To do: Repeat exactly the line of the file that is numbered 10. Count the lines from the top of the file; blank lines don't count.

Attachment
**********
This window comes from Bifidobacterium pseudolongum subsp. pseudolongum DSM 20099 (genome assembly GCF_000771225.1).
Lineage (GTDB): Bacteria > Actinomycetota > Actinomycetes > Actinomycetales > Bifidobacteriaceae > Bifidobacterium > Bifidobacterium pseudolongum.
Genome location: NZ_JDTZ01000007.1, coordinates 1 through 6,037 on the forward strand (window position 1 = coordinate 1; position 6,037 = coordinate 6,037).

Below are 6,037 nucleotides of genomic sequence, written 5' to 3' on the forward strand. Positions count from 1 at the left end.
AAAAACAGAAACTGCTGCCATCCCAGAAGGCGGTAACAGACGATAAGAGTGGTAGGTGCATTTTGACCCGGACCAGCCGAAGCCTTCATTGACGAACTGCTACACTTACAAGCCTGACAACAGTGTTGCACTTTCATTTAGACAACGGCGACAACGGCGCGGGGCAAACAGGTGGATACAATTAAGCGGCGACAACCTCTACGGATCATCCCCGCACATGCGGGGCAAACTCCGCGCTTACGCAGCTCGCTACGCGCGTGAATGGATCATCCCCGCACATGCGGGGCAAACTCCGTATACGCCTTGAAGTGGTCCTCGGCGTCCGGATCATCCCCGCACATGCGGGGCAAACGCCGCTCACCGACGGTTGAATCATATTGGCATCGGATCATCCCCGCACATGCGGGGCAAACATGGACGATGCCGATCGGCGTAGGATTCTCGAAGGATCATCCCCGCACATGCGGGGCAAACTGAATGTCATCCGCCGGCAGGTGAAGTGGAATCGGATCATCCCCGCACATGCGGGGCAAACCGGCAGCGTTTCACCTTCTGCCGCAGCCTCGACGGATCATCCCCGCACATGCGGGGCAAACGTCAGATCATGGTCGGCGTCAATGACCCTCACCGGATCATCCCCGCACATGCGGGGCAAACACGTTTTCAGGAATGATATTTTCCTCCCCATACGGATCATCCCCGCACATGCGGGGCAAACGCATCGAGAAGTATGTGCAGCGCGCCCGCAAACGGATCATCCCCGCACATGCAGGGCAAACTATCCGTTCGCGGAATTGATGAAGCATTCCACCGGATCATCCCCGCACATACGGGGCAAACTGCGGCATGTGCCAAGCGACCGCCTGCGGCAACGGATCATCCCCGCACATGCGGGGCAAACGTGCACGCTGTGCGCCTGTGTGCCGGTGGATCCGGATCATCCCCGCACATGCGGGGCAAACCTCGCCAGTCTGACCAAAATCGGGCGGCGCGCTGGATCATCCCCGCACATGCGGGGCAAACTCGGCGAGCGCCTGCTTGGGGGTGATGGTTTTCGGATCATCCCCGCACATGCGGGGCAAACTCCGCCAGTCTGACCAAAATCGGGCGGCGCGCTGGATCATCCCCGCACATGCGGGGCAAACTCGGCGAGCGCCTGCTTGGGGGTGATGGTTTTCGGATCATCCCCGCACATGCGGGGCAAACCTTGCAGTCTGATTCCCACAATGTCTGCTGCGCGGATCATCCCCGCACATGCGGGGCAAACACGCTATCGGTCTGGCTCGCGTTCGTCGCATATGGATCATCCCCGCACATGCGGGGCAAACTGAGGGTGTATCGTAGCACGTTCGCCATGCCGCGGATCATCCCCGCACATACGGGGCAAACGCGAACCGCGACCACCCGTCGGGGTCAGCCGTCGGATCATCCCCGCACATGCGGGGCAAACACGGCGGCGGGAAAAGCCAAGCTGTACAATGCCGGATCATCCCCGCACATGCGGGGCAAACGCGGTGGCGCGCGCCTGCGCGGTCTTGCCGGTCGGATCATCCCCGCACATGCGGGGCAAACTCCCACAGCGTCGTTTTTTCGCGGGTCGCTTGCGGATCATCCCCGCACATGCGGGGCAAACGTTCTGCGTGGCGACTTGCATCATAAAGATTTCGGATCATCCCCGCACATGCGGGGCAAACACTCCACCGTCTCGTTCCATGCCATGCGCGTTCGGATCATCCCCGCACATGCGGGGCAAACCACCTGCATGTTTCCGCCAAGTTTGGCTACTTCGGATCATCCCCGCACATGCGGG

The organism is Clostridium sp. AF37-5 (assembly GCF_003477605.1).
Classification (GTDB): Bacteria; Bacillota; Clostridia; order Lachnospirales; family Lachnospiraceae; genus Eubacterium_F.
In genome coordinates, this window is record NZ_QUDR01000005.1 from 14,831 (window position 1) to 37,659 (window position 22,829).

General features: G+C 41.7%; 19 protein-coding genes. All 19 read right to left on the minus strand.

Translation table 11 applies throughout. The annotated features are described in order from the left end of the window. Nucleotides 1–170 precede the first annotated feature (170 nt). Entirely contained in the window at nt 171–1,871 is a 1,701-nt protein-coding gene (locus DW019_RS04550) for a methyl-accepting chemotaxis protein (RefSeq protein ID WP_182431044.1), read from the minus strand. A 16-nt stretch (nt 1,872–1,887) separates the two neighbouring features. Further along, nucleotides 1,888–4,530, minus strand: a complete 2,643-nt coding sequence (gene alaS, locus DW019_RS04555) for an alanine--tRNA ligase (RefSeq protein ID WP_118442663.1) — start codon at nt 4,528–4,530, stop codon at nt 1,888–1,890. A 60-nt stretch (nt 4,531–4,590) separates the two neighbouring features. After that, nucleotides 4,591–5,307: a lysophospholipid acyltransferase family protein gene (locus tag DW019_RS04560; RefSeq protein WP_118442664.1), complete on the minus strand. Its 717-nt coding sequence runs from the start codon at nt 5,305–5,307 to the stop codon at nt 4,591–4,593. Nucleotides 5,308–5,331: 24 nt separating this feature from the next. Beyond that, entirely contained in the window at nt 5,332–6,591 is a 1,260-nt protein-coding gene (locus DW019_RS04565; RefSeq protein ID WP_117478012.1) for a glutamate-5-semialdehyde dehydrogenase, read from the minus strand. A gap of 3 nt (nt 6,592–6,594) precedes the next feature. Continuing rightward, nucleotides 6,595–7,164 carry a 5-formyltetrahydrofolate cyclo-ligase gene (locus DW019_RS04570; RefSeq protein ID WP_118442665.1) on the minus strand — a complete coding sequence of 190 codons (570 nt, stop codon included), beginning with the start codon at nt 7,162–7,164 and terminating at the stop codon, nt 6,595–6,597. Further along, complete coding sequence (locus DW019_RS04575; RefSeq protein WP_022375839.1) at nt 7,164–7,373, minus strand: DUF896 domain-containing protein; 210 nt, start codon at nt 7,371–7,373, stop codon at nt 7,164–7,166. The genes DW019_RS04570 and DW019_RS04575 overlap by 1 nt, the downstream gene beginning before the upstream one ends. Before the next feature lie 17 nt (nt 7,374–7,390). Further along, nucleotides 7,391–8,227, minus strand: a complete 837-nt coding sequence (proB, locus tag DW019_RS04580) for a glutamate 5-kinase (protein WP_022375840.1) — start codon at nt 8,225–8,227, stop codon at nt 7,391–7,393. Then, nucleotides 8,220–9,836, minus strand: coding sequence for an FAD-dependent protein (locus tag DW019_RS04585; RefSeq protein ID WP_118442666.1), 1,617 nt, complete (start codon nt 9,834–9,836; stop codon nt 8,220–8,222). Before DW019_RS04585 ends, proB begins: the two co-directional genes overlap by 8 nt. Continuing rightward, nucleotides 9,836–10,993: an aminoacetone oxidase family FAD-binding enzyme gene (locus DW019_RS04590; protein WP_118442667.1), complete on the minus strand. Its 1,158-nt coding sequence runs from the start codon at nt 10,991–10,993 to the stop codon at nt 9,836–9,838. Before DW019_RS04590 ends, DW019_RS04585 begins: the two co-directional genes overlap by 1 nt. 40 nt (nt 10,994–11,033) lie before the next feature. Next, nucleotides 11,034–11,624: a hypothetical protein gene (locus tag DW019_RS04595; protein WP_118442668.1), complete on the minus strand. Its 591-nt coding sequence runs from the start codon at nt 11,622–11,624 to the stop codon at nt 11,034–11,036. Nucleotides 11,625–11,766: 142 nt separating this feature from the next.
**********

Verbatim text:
Translation table 11 applies throughout. The annotated features are described in order from the left end of the window. Nucleotides 1–170 precede the first annotated feature (170 nt). Entirely contained in the window at nt 171–1,871 is a 1,701-nt protein-coding gene (locus DW019_RS04550) for a methyl-accepting chemotaxis protein (RefSeq protein ID WP_182431044.1), read from the minus strand. A 16-nt stretch (nt 1,872–1,887) separates the two neighbouring features. Further along, nucleotides 1,888–4,530, minus strand: a complete 2,643-nt coding sequence (gene alaS, locus DW019_RS04555) for an alanine--tRNA ligase (RefSeq protein ID WP_118442663.1) — start codon at nt 4,528–4,530, stop codon at nt 1,888–1,890. A 60-nt stretch (nt 4,531–4,590) separates the two neighbouring features. After that, nucleotides 4,591–5,307: a lysophospholipid acyltransferase family protein gene (locus tag DW019_RS04560; RefSeq protein WP_118442664.1), complete on the minus strand. Its 717-nt coding sequence runs from the start codon at nt 5,305–5,307 to the stop codon at nt 4,591–4,593. Nucleotides 5,308–5,331: 24 nt separating this feature from the next. Beyond that, entirely contained in the window at nt 5,332–6,591 is a 1,260-nt protein-coding gene (locus DW019_RS04565; RefSeq protein ID WP_117478012.1) for a glutamate-5-semialdehyde dehydrogenase, read from the minus strand. A gap of 3 nt (nt 6,592–6,594) precedes the next feature. Continuing rightward, nucleotides 6,595–7,164 carry a 5-formyltetrahydrofolate cyclo-ligase gene (locus DW019_RS04570; RefSeq protein ID WP_118442665.1) on the minus strand — a complete coding sequence of 190 codons (570 nt, stop codon included), beginning with the start codon at nt 7,162–7,164 and terminating at the stop codon, nt 6,595–6,597. Further along, complete coding sequence (locus DW019_RS04575; RefSeq protein WP_022375839.1) at nt 7,164–7,373, minus strand: DUF896 domain-containing protein; 210 nt, start codon at nt 7,371–7,373, stop codon at nt 7,164–7,166. The genes DW019_RS04570 and DW019_RS04575 overlap by 1 nt, the downstream gene beginning before the upstream one ends. Before the next feature lie 17 nt (nt 7,374–7,390). Further along, nucleotides 7,391–8,227, minus strand: a complete 837-nt coding sequence (proB, locus tag DW019_RS04580) for a glutamate 5-kinase (protein WP_022375840.1) — start codon at nt 8,225–8,227, stop codon at nt 7,391–7,393. Then, nucleotides 8,220–9,836, minus strand: coding sequence for an FAD-dependent protein (locus tag DW019_RS04585; RefSeq protein ID WP_118442666.1), 1,617 nt, complete (start codon nt 9,834–9,836; stop codon nt 8,220–8,222). Before DW019_RS04585 ends, proB begins: the two co-directional genes overlap by 8 nt. Continuing rightward, nucleotides 9,836–10,993: an aminoacetone oxidase family FAD-binding enzyme gene (locus DW019_RS04590; protein WP_118442667.1), complete on the minus strand. Its 1,158-nt coding sequence runs from the start codon at nt 10,991–10,993 to the stop codon at nt 9,836–9,838. Before DW019_RS04590 ends, DW019_RS04585 begins: the two co-directional genes overlap by 1 nt. 40 nt (nt 10,994–11,033) lie before the next feature. Next, nucleotides 11,034–11,624: a hypothetical protein gene (locus tag DW019_RS04595; protein WP_118442668.1), complete on the minus strand. Its 591-nt coding sequence runs from the start codon at nt 11,622–11,624 to the stop codon at nt 11,034–11,036. Nucleotides 11,625–11,766: 142 nt separating this feature from the next.